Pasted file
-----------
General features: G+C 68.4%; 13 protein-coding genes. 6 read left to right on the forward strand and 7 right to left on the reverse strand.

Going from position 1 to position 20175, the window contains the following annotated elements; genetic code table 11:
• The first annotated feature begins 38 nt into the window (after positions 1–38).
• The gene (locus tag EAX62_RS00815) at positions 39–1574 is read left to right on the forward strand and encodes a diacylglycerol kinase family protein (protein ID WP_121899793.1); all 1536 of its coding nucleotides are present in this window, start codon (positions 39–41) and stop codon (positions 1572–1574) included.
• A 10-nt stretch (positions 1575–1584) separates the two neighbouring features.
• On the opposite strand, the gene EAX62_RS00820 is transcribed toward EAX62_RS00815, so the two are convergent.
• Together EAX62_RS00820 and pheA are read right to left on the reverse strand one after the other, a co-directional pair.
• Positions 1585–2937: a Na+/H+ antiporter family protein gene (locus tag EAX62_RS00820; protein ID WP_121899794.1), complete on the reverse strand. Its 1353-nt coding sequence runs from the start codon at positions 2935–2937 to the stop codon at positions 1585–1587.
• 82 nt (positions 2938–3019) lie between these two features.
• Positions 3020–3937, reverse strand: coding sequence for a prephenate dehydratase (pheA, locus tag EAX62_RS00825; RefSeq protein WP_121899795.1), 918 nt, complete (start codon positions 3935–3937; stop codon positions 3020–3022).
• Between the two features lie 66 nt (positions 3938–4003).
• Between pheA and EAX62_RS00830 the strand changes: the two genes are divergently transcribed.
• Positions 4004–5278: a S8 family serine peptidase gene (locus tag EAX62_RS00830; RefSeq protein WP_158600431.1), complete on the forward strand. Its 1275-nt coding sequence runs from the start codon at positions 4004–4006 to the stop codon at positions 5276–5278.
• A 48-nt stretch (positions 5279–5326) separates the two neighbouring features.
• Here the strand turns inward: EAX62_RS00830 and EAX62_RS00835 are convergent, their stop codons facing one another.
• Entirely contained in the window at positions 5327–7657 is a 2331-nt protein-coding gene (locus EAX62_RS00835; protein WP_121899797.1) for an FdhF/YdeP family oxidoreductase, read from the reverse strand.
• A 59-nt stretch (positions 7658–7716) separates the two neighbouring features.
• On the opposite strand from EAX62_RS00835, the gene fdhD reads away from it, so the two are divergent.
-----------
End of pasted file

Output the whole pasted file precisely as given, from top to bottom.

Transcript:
General features: G+C 68.4%; 13 protein-coding genes. 6 read left to right on the forward strand and 7 right to left on the reverse strand.

Going from position 1 to position 20175, the window contains the following annotated elements; genetic code table 11:
• The first annotated feature begins 38 nt into the window (after positions 1–38).
• The gene (locus tag EAX62_RS00815) at positions 39–1574 is read left to right on the forward strand and encodes a diacylglycerol kinase family protein (protein ID WP_121899793.1); all 1536 of its coding nucleotides are present in this window, start codon (positions 39–41) and stop codon (positions 1572–1574) included.
• A 10-nt stretch (positions 1575–1584) separates the two neighbouring features.
• On the opposite strand, the gene EAX62_RS00820 is transcribed toward EAX62_RS00815, so the two are convergent.
• Together EAX62_RS00820 and pheA are read right to left on the reverse strand one after the other, a co-directional pair.
• Positions 1585–2937: a Na+/H+ antiporter family protein gene (locus tag EAX62_RS00820; protein ID WP_121899794.1), complete on the reverse strand. Its 1353-nt coding sequence runs from the start codon at positions 2935–2937 to the stop codon at positions 1585–1587.
• 82 nt (positions 2938–3019) lie between these two features.
• Positions 3020–3937, reverse strand: coding sequence for a prephenate dehydratase (pheA, locus tag EAX62_RS00825; RefSeq protein WP_121899795.1), 918 nt, complete (start codon positions 3935–3937; stop codon positions 3020–3022).
• Between the two features lie 66 nt (positions 3938–4003).
• Between pheA and EAX62_RS00830 the strand changes: the two genes are divergently transcribed.
• Positions 4004–5278: a S8 family serine peptidase gene (locus tag EAX62_RS00830; RefSeq protein WP_158600431.1), complete on the forward strand. Its 1275-nt coding sequence runs from the start codon at positions 4004–4006 to the stop codon at positions 5276–5278.
• A 48-nt stretch (positions 5279–5326) separates the two neighbouring features.
• Here the strand turns inward: EAX62_RS00830 and EAX62_RS00835 are convergent, their stop codons facing one another.
• Entirely contained in the window at positions 5327–7657 is a 2331-nt protein-coding gene (locus EAX62_RS00835; protein WP_121899797.1) for an FdhF/YdeP family oxidoreductase, read from the reverse strand.
• A 59-nt stretch (positions 7658–7716) separates the two neighbouring features.
• On the opposite strand from EAX62_RS00835, the gene fdhD reads away from it, so the two are divergent.